And so, in the next post, you will hear from these ladies. 

Until then, however, I offer my thoughts on the same questions I posed to them.  While none of us have that elusive magic key, maybe, just maybe, we will say something that makes you think, or laugh, or take solace in your own thoughts. 

Or...we might just make you roll your eyes and think cuss words. In which case, close Pillow Book and go get your Buzzworthy quizzes on instead.   
***
1. Do you consciously resolve to be a better/happier woman? How do you do this?
I do.  I actually probably overthink this. I am constantly trying to come up with ways to be more productive or a better steward to my community/world or just generally a happier person.  I have not settled on some definitive answer yet, but here are some specific things I do in search: I write letters to friends, I make to-do lists of things I really don't want to, but need to, do and I do at least two of them, I read through my gratitude jar, I reread passages from my favorite books, I go through my Pinterest boards and try recipes or projects that I pinned long ago, but never did, I take my dogs to the creek and let them play, I fix coffee, pour it in my favorite mug, and sit on the porch, I make lists of the places I want to go and the things I want to do, I tell someone why I appreciate them, I walk the farm or clean stuff at the barn, I declutter and give or throw away things that I don't need or have not used.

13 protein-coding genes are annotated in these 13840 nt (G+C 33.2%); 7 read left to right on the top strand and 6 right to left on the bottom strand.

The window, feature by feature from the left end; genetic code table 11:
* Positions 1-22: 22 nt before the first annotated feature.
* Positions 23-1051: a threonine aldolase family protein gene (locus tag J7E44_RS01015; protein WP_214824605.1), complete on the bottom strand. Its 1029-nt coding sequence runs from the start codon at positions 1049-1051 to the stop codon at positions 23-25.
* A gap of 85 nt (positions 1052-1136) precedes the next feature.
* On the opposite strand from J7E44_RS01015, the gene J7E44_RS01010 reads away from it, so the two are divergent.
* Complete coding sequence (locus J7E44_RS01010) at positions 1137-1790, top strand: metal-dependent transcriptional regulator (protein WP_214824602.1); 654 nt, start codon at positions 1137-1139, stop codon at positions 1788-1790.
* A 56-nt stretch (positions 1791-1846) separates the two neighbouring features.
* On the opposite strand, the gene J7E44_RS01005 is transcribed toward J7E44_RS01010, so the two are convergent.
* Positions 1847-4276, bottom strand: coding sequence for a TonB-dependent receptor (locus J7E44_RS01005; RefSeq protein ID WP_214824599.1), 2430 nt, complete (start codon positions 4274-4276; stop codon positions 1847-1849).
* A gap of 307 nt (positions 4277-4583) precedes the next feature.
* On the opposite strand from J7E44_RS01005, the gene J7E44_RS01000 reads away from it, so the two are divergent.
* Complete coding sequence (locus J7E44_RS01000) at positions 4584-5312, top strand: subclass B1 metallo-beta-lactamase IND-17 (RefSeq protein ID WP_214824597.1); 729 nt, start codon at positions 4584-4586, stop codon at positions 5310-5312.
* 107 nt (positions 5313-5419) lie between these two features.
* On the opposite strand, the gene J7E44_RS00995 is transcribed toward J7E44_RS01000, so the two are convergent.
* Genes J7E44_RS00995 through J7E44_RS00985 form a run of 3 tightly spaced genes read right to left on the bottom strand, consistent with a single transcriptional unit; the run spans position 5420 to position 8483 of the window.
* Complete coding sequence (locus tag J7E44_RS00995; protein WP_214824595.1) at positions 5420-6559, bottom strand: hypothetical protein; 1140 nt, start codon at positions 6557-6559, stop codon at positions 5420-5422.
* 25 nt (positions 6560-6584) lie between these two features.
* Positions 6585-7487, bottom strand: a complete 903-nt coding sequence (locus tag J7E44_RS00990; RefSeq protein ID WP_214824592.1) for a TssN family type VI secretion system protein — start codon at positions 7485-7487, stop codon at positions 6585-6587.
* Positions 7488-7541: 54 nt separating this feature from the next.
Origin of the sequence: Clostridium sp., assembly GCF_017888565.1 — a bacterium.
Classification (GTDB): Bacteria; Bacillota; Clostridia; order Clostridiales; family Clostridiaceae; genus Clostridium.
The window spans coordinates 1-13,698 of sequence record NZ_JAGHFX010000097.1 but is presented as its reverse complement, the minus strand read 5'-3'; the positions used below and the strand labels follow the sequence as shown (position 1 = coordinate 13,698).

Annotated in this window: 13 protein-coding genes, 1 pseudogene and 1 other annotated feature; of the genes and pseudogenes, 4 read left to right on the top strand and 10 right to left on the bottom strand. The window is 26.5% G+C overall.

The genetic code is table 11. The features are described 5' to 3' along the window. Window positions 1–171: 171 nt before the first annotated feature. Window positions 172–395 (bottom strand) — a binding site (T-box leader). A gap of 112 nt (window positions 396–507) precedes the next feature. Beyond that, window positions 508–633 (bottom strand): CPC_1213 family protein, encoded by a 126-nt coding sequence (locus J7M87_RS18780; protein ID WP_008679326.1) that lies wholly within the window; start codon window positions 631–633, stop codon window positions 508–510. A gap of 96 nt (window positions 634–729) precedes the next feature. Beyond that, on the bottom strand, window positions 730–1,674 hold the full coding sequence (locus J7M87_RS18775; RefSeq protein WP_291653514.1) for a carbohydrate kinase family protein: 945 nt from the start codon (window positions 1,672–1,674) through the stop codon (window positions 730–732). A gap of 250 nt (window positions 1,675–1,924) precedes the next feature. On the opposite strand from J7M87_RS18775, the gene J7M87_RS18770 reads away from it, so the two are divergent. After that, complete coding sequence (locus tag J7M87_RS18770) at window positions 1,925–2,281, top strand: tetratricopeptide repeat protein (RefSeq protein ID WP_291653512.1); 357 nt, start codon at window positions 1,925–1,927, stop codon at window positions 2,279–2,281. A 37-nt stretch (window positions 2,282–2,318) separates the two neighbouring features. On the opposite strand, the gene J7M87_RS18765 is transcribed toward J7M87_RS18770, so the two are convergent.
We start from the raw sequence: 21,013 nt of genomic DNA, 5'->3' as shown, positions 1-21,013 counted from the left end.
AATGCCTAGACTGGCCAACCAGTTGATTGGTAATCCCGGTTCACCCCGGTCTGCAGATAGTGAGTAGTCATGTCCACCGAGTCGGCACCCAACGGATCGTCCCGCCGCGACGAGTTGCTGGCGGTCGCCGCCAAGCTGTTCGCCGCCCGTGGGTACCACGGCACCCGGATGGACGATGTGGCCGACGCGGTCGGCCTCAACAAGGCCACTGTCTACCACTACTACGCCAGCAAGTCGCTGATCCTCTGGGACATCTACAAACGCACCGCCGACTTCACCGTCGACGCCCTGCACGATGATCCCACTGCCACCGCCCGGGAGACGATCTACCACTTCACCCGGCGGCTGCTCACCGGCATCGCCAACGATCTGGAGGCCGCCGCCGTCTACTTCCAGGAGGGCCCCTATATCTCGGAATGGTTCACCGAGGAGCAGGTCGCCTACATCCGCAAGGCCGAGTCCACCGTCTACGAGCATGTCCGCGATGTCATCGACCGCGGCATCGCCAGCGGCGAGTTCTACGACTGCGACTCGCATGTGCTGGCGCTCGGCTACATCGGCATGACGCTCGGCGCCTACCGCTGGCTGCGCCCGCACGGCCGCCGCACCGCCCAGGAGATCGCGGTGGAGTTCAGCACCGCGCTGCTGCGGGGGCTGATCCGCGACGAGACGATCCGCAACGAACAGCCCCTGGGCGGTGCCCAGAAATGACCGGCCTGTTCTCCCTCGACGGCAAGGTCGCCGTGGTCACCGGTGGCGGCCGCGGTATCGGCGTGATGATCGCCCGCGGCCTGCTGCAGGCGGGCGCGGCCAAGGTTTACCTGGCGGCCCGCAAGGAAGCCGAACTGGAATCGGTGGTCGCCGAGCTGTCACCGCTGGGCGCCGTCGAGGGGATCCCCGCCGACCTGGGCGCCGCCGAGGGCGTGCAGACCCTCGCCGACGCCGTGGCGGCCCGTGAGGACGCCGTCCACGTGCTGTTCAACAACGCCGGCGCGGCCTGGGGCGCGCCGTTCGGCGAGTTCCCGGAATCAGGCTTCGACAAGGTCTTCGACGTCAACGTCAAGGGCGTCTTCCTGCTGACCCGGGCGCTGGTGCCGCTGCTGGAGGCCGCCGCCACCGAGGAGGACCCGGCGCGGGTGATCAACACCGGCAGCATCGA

2. What advice would you give to someone in their early/mid 30s regarding a fulfilled life? 
If you have to talk yourself into it, it probably doesn't fulfill you. Realize that stability is important - you have to have to job, you have to take care of responsibilities, you should appreciate what you do have - but if acceptance is the product of constant reminders and logical analysis, there is likely something more that you really want. Figure out what that is. You may never pursue it or you may even decide (sometimes upon crashing and burning) that your reality was in fact quite greener, but living with "what if"s or constantly questioning "What is missing?" will crush your soul.  Don't be afraid to consider this question. 

3. What lesson have you learned the hard way? 
One of the greatest fairy tales of life is that if you work hard enough or want something badly enough, you will achieve it/it will (or, will not, in some cases) happen. This is not true. Accept that. Sometimes this is learned through death. Sometimes through lost love. Sometimes through denial letters. There often is no silver lining. When one door closes, another one does not always open. But...
work hard and want something desperately anyway. One way to survive loss is take comfort in knowing you did everything you could.